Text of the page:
I just want him to fade away after everyone realizes he has not ever been right about anything, and continues to be discredited.

Don't go and try to make me out as a censor.

peter eldergill
2009-Jul-13, 04:10 AM
I would agree with that sentiment, it was really uncalled for..."Oh, no, someone disagrees with me!!! It *must* be censorship!" .. sheesh

Pete

Weltraum
2009-Jul-13, 04:13 AM
Nowhere did I say that I wanted his freedom of speech stripped.

I just want him to fade away after everyone realizes he has not ever been right about anything, and continues to be discredited.

Don't go and try to make me out as a censor.

I'm not trying to make you out as a censor, actually. What I mean is, that is the only way you could ever be rid of guys like him. After all, many people will only hear the latest claims these kooks make and not be aware of how hopelessly wrong they have been about other issues.

Gillianren
2009-Jul-13, 04:40 AM
Being a CTist requires a resolute refusal to accept reality.

Mmm. For one thing, an ignorance of reality will do quite nicely in most cases. If you don't understand the technical stuff of Apollo, you can probably be convinced relatively easily that the technical stuff works the way an HB thinks it does. I would suggest that the average person doesn't really know much of anything detailed about spaceflight. Ignorance makes confusion easier. And, again, most CTs don't reject all reality. Just their one little area of it. I've got a couple of friends who are moderate JFK CTs, and other than that, they're both mostly reasonable people with a clear grip on reality. What some people seem to be assuming is that the way these people treat Apollo or what have you is how they treat the rest of their lives, and it's almost certainly not true.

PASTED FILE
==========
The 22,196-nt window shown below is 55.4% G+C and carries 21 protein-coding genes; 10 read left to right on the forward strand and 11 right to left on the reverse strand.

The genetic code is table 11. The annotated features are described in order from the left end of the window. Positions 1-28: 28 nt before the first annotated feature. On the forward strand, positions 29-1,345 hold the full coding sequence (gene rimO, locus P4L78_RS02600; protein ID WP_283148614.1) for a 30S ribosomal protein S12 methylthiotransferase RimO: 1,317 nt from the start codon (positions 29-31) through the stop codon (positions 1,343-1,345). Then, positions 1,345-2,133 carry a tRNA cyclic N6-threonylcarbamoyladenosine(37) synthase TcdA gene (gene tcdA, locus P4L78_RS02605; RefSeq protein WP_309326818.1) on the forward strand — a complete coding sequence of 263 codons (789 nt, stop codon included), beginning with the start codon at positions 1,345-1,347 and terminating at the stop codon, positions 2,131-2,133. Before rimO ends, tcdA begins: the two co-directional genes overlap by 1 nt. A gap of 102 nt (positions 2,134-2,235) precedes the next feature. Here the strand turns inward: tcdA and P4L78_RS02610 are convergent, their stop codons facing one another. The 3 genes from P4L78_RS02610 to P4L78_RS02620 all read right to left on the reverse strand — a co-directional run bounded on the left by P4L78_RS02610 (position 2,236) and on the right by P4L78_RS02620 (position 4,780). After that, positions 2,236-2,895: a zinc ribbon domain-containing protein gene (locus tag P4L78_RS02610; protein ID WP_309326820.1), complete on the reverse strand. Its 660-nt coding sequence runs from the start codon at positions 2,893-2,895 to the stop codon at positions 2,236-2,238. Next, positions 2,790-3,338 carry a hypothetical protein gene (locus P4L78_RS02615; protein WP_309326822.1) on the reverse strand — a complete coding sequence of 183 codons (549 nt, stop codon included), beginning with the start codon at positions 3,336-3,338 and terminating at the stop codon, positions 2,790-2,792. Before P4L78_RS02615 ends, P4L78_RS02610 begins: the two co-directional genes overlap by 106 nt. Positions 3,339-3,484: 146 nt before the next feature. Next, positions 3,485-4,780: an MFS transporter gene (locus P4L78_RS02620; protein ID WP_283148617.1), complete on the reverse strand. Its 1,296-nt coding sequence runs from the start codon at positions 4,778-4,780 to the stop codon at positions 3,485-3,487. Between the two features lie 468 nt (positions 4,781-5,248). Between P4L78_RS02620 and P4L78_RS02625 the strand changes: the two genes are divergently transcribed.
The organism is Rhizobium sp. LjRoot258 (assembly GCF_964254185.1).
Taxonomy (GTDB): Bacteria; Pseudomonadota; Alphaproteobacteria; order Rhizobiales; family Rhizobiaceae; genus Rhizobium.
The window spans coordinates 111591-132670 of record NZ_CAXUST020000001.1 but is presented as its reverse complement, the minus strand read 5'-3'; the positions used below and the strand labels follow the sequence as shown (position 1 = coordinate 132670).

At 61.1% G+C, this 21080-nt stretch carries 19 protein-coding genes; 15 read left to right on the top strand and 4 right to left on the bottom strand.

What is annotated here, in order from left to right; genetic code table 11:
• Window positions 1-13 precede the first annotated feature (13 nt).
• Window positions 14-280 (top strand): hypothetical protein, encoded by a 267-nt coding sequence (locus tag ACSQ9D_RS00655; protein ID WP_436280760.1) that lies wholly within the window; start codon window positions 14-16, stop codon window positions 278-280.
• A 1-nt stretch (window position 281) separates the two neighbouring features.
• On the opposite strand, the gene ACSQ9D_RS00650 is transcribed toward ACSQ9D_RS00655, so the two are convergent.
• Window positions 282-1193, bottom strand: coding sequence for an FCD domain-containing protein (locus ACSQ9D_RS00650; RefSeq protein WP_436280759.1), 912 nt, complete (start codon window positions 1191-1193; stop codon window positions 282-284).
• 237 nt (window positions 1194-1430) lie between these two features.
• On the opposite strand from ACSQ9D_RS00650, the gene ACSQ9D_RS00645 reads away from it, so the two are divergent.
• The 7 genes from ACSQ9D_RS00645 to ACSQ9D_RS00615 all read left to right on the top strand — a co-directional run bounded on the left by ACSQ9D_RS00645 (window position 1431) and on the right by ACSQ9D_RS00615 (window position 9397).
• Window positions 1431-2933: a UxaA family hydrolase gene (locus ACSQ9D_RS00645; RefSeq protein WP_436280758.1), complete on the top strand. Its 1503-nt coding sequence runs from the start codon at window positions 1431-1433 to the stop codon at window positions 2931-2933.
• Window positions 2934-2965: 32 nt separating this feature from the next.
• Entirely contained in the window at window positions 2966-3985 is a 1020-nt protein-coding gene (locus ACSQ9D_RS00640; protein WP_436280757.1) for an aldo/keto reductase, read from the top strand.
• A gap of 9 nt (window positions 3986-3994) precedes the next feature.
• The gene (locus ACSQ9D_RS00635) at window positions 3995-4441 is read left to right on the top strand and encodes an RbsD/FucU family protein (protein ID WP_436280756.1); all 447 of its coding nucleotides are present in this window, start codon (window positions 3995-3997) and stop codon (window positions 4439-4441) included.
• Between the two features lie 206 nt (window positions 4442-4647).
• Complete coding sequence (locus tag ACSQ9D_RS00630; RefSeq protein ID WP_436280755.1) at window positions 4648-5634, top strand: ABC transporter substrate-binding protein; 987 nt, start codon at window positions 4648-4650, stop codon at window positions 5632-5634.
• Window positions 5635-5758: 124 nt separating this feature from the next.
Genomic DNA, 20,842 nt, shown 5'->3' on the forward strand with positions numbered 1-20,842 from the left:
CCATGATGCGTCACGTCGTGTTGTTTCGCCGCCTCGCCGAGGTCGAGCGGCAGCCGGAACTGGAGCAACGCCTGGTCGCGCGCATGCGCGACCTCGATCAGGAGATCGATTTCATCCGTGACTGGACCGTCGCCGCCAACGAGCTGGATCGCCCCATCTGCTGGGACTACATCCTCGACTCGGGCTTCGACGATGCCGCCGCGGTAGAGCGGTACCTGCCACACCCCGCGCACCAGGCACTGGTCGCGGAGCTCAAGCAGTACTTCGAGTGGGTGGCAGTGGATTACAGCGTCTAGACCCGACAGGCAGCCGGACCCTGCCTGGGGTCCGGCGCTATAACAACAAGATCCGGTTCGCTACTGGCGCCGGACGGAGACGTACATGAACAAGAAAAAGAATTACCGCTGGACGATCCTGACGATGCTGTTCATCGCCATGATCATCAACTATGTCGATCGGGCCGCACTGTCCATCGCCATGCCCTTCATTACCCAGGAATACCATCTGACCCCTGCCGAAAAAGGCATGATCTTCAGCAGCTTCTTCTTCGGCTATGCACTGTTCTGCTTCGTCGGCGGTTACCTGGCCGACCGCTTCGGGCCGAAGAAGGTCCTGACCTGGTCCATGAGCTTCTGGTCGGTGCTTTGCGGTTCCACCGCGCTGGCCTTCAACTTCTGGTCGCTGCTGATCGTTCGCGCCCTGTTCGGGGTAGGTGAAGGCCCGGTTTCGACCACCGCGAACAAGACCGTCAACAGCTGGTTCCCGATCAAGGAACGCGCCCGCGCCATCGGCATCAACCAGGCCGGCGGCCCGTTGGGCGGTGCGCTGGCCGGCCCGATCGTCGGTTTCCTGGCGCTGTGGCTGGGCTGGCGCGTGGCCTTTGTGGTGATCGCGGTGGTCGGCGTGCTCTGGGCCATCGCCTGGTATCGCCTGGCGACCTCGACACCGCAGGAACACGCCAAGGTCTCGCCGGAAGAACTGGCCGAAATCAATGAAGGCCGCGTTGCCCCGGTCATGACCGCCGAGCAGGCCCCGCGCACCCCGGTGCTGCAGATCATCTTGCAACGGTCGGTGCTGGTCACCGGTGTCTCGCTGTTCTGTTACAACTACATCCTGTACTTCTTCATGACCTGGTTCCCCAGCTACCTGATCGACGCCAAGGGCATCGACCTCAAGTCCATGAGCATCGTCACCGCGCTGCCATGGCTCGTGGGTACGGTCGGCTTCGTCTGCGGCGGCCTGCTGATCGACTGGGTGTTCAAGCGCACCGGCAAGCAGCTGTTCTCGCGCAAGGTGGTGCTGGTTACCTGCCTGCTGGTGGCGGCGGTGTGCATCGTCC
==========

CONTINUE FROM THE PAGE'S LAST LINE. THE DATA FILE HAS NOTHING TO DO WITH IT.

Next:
peter eldergill
2009-Jul-13, 04:41 AM
Well, his little operation is in a legal loop-hole, isn't it? He is entitled to have his opinion and publish anything he likes about it. Now, if it were "hate speech" or some such thing, you might find a way to attack it, but since it isn't that, free speech remains free speech.

So maybe if our free speech is eroded a bit further, he can be stopped..

My bold

I think this is what I misunderstood then...it seems a little...provocative to me, as if you are defending his position and such, or some other social comment. Can you be a little more clear? (I'm not trying to be a pain, but the way you wrote it could easily be misunderstood)

Oh, BTW, welcome to BAUT

Pete

Weltraum
2009-Jul-13, 05:22 AM
My bold

I think this is what I misunderstood then...it seems a little...provocative to me, as if you are defending his position and such, or some other social comment. Can you be a little more clear? (I'm not trying to be a pain, but the way you wrote it could easily be misunderstood)